Written by Kire Paputts, Noel S. Baker & John Frizzell
Directed by Kire Paputts
The Rainbow Kid is the debut feature film from writer/director Kire Paputts. The film is a wistful story of a young man with Down syndrome’s loss of innocence as he strikes out across Ontario to prove his self-sufficiency. What ensues is an enjoyable, if somewhat flawed film featuring an engaging performance by its lead, Dylan Harman.
The Rainbow Kid tells the story of Eugene (Dylan Harman), a teenager with Down syndrome who lives in a dumpy Toronto apartment with his sickly mother. Eugene’s life sucks; the school bully picks on him during the day and he returns home every night to his bedridden mother. Eugene is fascinated with rainbows; he perceives them as a symbol of hope and joy and often draws or reads about them to lift his spirits during his most troubled times. When an eviction notice arrives on his door at the same time that his mother’s health takes a turn for the worse, Eugene’s infatuation with rainbows shifts to an obsession, and he goes on the run in order to prove his independence by finding the pot of gold at the end of a literal rainbow.
Despite the colorful name, The Rainbow Kid isn’t the light-hearted, whimsical adventure that the film’s title and quirky soundtrack initially leads the viewer to believe, the film is actually a dark coming of age tale. Writer and director Kire Paputts places his central character into a brutal world, and then repeatedly puts him in situations that punish him for being innocent. Paputts loads the film with manipulative, self-serving scumbags looking for an opportunity to prey on Eugene’s innocence, and the audience looks on as the cruel world tests his resilience.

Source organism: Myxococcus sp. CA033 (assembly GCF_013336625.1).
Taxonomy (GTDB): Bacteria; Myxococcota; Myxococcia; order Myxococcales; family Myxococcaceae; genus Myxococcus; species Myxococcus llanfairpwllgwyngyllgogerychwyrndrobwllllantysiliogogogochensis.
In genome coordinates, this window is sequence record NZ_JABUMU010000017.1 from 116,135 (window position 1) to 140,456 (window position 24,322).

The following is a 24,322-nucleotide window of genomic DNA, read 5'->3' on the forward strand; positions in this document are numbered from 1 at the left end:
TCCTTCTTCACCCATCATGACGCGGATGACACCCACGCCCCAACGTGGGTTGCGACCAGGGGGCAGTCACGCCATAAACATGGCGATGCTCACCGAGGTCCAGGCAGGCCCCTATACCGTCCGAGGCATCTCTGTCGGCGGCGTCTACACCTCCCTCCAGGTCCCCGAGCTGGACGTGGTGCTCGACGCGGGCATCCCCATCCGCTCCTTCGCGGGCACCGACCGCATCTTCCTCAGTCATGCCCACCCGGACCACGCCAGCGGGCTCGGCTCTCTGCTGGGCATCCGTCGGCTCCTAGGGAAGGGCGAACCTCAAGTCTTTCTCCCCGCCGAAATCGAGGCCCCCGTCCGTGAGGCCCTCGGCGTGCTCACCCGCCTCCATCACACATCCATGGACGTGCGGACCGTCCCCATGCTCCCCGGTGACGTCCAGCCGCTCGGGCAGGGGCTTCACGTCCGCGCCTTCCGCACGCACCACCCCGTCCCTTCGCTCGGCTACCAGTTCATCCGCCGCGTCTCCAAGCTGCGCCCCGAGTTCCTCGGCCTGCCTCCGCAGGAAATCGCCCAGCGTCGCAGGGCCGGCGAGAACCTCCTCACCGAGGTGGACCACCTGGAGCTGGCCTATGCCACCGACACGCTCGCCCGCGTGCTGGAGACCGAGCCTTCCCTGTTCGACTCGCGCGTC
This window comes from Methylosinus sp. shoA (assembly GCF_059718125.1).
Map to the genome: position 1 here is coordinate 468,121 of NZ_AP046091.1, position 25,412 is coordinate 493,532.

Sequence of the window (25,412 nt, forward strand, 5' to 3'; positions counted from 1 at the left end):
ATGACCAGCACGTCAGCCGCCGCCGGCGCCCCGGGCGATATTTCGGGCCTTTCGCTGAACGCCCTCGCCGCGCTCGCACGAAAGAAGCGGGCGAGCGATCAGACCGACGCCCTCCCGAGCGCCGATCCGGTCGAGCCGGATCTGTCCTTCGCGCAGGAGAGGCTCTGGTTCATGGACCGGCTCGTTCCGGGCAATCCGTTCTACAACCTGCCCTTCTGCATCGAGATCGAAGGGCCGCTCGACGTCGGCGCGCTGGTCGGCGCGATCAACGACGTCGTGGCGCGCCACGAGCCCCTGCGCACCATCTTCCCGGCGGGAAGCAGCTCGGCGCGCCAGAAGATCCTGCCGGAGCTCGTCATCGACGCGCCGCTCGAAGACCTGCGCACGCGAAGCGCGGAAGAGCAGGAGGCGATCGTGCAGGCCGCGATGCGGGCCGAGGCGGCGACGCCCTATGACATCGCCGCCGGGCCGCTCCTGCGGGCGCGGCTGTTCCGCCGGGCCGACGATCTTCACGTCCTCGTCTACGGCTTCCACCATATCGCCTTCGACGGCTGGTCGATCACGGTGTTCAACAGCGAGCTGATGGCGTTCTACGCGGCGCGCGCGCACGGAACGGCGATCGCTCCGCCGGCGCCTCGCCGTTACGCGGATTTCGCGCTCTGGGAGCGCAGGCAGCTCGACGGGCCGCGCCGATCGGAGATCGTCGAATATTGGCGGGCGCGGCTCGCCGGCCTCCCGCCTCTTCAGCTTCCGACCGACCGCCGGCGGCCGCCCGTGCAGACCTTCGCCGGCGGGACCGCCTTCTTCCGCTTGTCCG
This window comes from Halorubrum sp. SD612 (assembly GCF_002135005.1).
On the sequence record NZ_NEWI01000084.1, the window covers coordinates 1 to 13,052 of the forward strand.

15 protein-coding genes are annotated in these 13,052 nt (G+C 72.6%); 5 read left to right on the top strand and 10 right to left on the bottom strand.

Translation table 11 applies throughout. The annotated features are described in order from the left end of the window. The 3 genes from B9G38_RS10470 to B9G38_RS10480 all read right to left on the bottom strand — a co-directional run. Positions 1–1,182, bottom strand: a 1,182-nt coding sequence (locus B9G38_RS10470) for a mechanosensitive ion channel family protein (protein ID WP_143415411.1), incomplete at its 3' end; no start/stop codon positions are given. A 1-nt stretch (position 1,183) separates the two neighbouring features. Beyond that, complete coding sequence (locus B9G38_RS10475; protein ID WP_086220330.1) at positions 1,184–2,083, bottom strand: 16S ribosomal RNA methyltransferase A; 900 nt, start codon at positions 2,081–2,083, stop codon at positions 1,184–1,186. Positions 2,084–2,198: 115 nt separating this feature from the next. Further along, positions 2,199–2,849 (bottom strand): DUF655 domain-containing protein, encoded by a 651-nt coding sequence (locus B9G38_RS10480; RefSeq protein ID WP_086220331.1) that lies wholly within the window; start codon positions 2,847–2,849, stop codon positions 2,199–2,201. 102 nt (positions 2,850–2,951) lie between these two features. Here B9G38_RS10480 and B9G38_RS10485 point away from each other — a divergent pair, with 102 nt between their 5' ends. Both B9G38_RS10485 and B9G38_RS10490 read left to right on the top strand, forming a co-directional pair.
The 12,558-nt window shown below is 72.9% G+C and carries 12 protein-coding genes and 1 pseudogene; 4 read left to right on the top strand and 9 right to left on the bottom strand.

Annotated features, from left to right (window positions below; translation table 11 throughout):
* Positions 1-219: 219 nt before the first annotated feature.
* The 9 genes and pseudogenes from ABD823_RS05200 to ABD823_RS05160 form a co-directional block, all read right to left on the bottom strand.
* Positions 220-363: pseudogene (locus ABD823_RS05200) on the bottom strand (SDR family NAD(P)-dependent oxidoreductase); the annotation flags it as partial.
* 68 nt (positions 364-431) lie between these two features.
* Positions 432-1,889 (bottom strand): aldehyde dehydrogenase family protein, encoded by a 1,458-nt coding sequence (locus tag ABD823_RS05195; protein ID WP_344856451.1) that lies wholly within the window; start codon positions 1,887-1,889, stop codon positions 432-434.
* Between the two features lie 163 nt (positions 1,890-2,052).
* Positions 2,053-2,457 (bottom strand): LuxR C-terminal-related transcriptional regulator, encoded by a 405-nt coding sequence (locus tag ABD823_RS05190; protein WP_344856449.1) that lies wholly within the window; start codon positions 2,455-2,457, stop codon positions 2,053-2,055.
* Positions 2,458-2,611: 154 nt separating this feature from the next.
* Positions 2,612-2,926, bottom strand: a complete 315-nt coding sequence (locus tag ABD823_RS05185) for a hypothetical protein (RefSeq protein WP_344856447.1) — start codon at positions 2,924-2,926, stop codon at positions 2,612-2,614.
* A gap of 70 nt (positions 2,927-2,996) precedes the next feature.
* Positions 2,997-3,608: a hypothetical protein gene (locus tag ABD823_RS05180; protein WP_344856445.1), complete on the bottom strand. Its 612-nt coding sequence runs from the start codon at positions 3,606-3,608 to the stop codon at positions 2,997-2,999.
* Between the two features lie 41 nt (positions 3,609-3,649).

Paputts goes to great lengths to ensure that the viewer understands that growing up and becoming self-sufficient comes with a loss of innocence. Unfortunately, the film doesn’t use any form of subtlety to get its point across. Over the course of Eugene’s adventure he is is involved in three and a half robberies (he thwarts one), bullied, spoken down to and manipulated by a pornographer. Eugene is involved in so many acts of crime that his adventure becomes a darker version of Forest Gump.
Eugene traverses through a world where people are either great or terrible and there are no moral grey areas. In order to get a point across, movies don’t need to send every message hurtling at the audience at 100 mph. The film would be better served had Paputts not used such broad depictions of good and bad to convey Eugene’s tribulations. Eugene comes face to face with extreme forms of treachery so often that his circumstances become ludicrous. The Rainbow Kid either doesn’t give the audience enough credit to understand subtlety and nuance or prefers to take storytelling shortcuts. Either way, the chaos that engulfs Eugene makes what began as a grounded story go off the rails.
Dylan Harman’s performance binds the film together. Eugene is present in nearly every scene, and Harman’s charm and charisma ensures that the audience is always engaged. Harman plays Eugene as a cagey young man, and it’s fascinating watching the character’s innate ability to sense threats and then outmaneuver them. Julian Richings also stands out with his all too brief appearance as Elvis Grimes, a washed up Toronto rocker. Grime’s bluster and swagger are the perfect compliments to Eugene’s naiveté. There is a chemistry between the two of them and their short time together onscreen leaves a lasting impression after the film is over.
Paputt’s experience as a documentary filmmaker pays off in a major way as his keen eye and excellent shooting style make The Rainbow Kid a joy to watch. Eugene’s adventure takes him through Toronto’s urban sprawl as well as across Ontario’s lonely highways and Paputts beautifully frames every shot along the way. Paputts impressively captures the mundane aspects of rural Ontario yet still manages to make Eugene’s journey feel epic in scale.
The Rainbow Kid is a frustrating but enjoyable film. An egregious moment of violence in the third act temporarily derails the movie, but Paputts is able to settle down and get everything back on track by the time the film wraps. Had Paputts infused the film with more nuance, The Rainbow Kid could have been great. Despite its simplistic depiction of human ugliness, The Rainbow Kid is a gripping film from a promising director, featuring a solid performance from its young lead.